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less and discusses community response. The other essay, “A Blessing in Disguise” is a narrative in which Fayne explores how being temporarily homeless left him with a new understanding of the term. Fayne’s long-term educational goals are to receive a Master’s degree in Physical Education with a specialization in nutrition. He enjoys sports of all kinds, coaching, and “guiding people in the right direction.” Nicole Denby Tarantula Before attending LLCC, Nicole was home schooled. She lives in Springfield and recently took her first painting class with Professor Thom Whalen. “Tarantula” is particularly interesting for its sense of motion and movement, its half-images and swirls of color. In addition to art and graphic design, Nicole enjoys literature, movies, and gourmet cooking. Oliver Droefenu Education: Training or Abuse? This piece, which shares the intensely bleak and unsympathetic school system of Anloga, Ghana, won one of the two awards for academic nonfiction in the first annual LLR contest. Oliver wrote the essay in Com 111 with Professor Deborah Brothers. Oliver plans to attend medical school after he receives his B.A. He is married and the father of one child. He enjoys soccer as a hobby. Anne Eckstrom The Snack That Smiles Back The foreground of Anne’s painting is all about surprise, from the look in her subject’s eyes to what is hanging from its mouth. Anne developed this canvas with its bold colors and contrasting textures in Professor Thom Whalen’s Painting III course. She graduated from Hillsboro High School and plans on a career in Graphic Design. Anne has been accepted at Illinois State University and will be transferring there in the fall of 2010. Kriston Feleccia Mr. Hoots Kriston is a graduate of Lanphier High School in Springfield. She is working on an art degree and completed “Mr. Hoots” in Professor Thom Whalen’s Drawing II course. Kriston will transfer to a four year school in order to complete her B.A. in art. Esmeralda Garcia Bottom of the Food Chain Esmeralda’s short story was written for Professor John Paul Jaramillo’s Lit 150 course. This work of creative non-fiction focuses on her employment as a “runner” at Memorial Hospital in Springfield, IL. Esmeralda is an honor student at LLCC as well as a member of the International Club. Nereida Glover Soy Puerto Rican Nereida’s poem was written in Professor George Vaughn’s Lit 113 course. Nereida is from Springfield and is currently pursuing her Associate’s Degree in Elementary Education and plans on transferring to Springfield College.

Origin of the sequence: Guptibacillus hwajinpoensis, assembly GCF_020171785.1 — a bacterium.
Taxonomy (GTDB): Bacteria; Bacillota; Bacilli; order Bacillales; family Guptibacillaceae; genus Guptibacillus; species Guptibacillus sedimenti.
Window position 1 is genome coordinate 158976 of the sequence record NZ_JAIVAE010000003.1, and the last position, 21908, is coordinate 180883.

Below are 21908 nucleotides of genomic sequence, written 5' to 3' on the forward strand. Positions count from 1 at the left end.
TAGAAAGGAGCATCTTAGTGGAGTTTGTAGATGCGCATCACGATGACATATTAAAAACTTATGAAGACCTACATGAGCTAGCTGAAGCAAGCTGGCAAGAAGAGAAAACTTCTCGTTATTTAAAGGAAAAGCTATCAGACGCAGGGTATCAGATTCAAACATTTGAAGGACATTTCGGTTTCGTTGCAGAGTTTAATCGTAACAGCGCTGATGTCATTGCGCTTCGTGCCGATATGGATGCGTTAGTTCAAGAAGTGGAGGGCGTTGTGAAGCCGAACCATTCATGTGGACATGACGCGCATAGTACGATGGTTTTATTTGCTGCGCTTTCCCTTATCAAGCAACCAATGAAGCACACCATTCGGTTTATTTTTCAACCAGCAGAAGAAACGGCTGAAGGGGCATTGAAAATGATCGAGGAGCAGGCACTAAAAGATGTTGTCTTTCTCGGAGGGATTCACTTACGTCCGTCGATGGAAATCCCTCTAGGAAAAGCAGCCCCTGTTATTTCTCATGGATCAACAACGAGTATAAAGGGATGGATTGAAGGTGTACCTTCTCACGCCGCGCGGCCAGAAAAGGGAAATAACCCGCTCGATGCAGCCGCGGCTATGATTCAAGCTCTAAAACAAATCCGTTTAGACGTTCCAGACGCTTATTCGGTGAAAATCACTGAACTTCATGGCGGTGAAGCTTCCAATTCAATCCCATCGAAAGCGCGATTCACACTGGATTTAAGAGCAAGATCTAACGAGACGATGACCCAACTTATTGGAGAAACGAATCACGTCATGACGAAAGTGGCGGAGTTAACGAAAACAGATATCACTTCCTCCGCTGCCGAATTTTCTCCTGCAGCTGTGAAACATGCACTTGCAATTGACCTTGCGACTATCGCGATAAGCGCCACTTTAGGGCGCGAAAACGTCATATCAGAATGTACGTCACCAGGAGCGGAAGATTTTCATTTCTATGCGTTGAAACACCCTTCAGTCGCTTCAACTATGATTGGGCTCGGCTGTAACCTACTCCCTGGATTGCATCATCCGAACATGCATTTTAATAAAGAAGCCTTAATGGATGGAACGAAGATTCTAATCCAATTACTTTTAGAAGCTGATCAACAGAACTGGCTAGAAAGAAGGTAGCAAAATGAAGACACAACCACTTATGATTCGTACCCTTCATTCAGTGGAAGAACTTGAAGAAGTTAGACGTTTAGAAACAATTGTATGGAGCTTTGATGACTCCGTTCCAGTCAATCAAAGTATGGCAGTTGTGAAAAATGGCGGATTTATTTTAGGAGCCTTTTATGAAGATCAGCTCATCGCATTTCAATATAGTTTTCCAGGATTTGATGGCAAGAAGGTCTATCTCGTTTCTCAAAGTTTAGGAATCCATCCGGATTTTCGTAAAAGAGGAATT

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Jessica Gottstein Rasputin’s Heartburn and Who R U? Jessica’s two works were completed in Professor Thom Whalen’s Intermediate Graphic Design course. Each is quite different stylistically, but, in both, Jessica plays with a metaphor of questions and puzzles while looking at two very different cultural icons. Lincoln Land art faculty awarded “Who R U?” the Purchase Award in the 2010 art show, which means Jessica’s work will become a permanent part of LLCC’s art collection. Jessica is from Springfield and graduated from Ursuline Academy. She plans a career in graphic design. Eric Grinnard Untitled In Digital Photography (Art 124) with Professor Al Schull, students learn the basics of camera technique and production. Part of the focus of aesthetic design is evident in this image by Eric Grinnard. Chase Grover Sophomore Is this artwork a commentary on damage to the ecosystem? Is it a reflection on the connection between humans and animals and what each can learn from the either? Perhaps it is both or neither, but because the judges found Chase Grover’s work so well-done and interesting, it won “Best in Show” for the 2010 LLCC Student Art Show. Chase completed the project in Professor Thom Whalen’s Drawing II. Chase graduated from Springfield High School and plans to attend SIU-Edwardsville, where he will pursue a degree in art education. Kathleen Hammock Yellowstone Wolves: The Return of the Exiles and Song of My Soul Kathleen claims that wolves are an essential part of a healthy ecosystem, and she analyzes multiple sources to outline her carefully crafted argument in this Com 112 essay, which she wrote in a course with Instructor Ellen Stahr. Kathleen is pursuing a degree in biology and ultimately plans to receive her Master’s in ecology. She enjoys hiking, plant identification, and camping. Kathleen’s poem, which was the poetry award winner for the first annual LLR competition, was written in Professor George Vaughn’s course, Lit 211, and it is clear that author and speaker share many of the same views on the importance of maintaining a connection to nature. Hallie Hedinger Hollow Gaze The bold shapes, strong shadows, and stark color palette recall visual puzzles that ask a viewer to determine whether an image is “two swans or a vase” in Hallie’s computer generated art design of a woman set against a low-key landscape. She created the work in Instructor Dave Kube’s Intro to Computer Art course. Hallie was formerly home-schooled and plans to obtain a degree in art. Her other interests include literature, Japanese linguistics, and historical architecture.